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The spindle pole body (SPB) is the major microtubule-organizing center of budding yeast and is the functional equivalent of the centrosome in higher eukaryotic cells. We used fast-frozen, freeze-substituted cells in conjunction with high-voltage electron tomography to study the fine structure of the SPB and the events of early spindle formation. Individual structures were imaged at 5–10 nm resolution in three dimensions, significantly better than can be achieved by serial section electron microscopy. The SPB is organized in distinct but coupled layers, two of which show ordered two-dimensional packing. The SPB central plaque is anchored in the nuclear envelope with hook-like structures. The minus ends of nuclear microtubules (MTs) are capped and are tethered to the SPB inner plaque, whereas the majority of MT plus ends show a distinct flaring. Unbudded cells containing a single SPB retain 16 MTs, enough to attach to each of the expected 16 chromosomes. Their median length is ~150 nm. MTs growing from duplicated but not separated SPBs have a median length of ~130 nm and interdigitate over the bridge that connects the SPBs. As a bipolar spindle is formed, the median MT length increases to ~300 nm and then decreases to ~30 nm in late anaphase. Three-dimensional models confirm that there is no conventional metaphase and that anaphase A occurs. These studies complement and extend what is known about the three-dimensional structure of the yeast mitotic spindle and further our understanding of the organization of the SPB in intact cells.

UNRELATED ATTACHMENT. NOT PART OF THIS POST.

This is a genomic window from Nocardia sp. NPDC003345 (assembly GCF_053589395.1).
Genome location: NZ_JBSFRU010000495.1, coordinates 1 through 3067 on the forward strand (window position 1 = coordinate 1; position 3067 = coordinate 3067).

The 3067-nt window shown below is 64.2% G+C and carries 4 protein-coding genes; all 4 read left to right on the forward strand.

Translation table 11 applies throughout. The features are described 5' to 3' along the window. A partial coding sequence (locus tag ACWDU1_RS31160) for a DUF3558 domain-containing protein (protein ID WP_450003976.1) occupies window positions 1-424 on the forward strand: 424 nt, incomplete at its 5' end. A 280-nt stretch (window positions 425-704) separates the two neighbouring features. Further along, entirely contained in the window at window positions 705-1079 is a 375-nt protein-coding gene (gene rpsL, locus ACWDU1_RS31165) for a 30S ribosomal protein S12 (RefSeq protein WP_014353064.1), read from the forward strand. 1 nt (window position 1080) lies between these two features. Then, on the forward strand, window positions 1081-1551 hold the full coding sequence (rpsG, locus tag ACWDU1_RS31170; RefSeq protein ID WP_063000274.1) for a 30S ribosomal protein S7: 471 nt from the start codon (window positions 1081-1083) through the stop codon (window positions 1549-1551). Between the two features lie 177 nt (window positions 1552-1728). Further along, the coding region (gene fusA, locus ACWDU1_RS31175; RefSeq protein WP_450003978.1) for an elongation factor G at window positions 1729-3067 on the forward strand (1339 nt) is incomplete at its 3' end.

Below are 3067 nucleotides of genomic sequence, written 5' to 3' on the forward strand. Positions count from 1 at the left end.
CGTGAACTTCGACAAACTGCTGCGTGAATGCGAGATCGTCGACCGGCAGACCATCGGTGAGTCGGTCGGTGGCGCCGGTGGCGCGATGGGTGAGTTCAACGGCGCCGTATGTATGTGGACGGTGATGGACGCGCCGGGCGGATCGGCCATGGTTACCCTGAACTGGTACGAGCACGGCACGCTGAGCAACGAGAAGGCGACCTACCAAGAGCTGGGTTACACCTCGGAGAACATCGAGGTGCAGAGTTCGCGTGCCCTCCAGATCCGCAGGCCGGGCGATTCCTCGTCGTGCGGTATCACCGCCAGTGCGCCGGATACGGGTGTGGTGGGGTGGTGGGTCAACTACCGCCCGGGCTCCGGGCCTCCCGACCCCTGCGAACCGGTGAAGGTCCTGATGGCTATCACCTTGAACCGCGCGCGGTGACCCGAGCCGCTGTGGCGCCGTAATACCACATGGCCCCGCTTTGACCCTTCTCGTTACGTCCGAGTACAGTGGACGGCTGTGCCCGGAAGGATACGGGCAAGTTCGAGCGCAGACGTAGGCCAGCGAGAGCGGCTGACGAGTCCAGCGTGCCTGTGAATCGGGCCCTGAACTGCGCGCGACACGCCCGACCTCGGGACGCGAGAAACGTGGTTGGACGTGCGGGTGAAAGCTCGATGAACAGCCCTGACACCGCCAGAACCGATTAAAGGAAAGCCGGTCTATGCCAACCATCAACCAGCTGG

Microtubule-organizing centers (MTOCs) nucleate and anchor microtubules (MTs) during cell differentiation and division (for review, see Brinkley, 1985 ; Rose et al., 1993 ; Kellogg et al., 1994 ; Pereira and Schiebel, 1997 ). Although MTOCs vary widely in structure, their functions are largely conserved. In metazoa, the principal MTOC is the centrosome, which organizes both the interphase MTs and those of the mitotic spindle. In the yeast Saccharomyces cerevisiae, this role is served by the spindle pole body (SPB), a complex and dynamic organelle that undergoes significant structural changes during the yeast cell cycle (for review, see Winey and Byers, 1993 ; Kilmartin, 1994 ; Snyder, 1994 ). Nuclear MTs, which form the meiotic or mitotic spindles, attach to an inner plaque of the SPB, whereas cytoplasmic MTs, important for nuclear movements and position, are attached to an outer plaque (Moens and Rapport, 1971 ; Byers and Goetsch, 1974 , 1975 ; Rabinow and Marak, 1966 ). Recent studies of isolated SPBs by cryomicroscopy and electron tomography have shown that SPBs are organized from six major layers, including a central crystalline core that contains the SPC42 gene product (Bullitt et al., 1997 ).
Duplication of the SPB during the cell cycle begins with the formation of a “satellite” on the cytoplasmic face of the half-bridge, a specialized region of the nuclear envelope that lies immediately adjacent to the existing SPB. By processes not yet described in detail, the satellite develops into an SPB, which is then inserted into the nuclear envelope, again by a poorly defined mechanism. There it initiates new nuclear MTs and contributes to the process of spindle formation (Byers and Goetsch, 1974 ; Byers, 1981 ).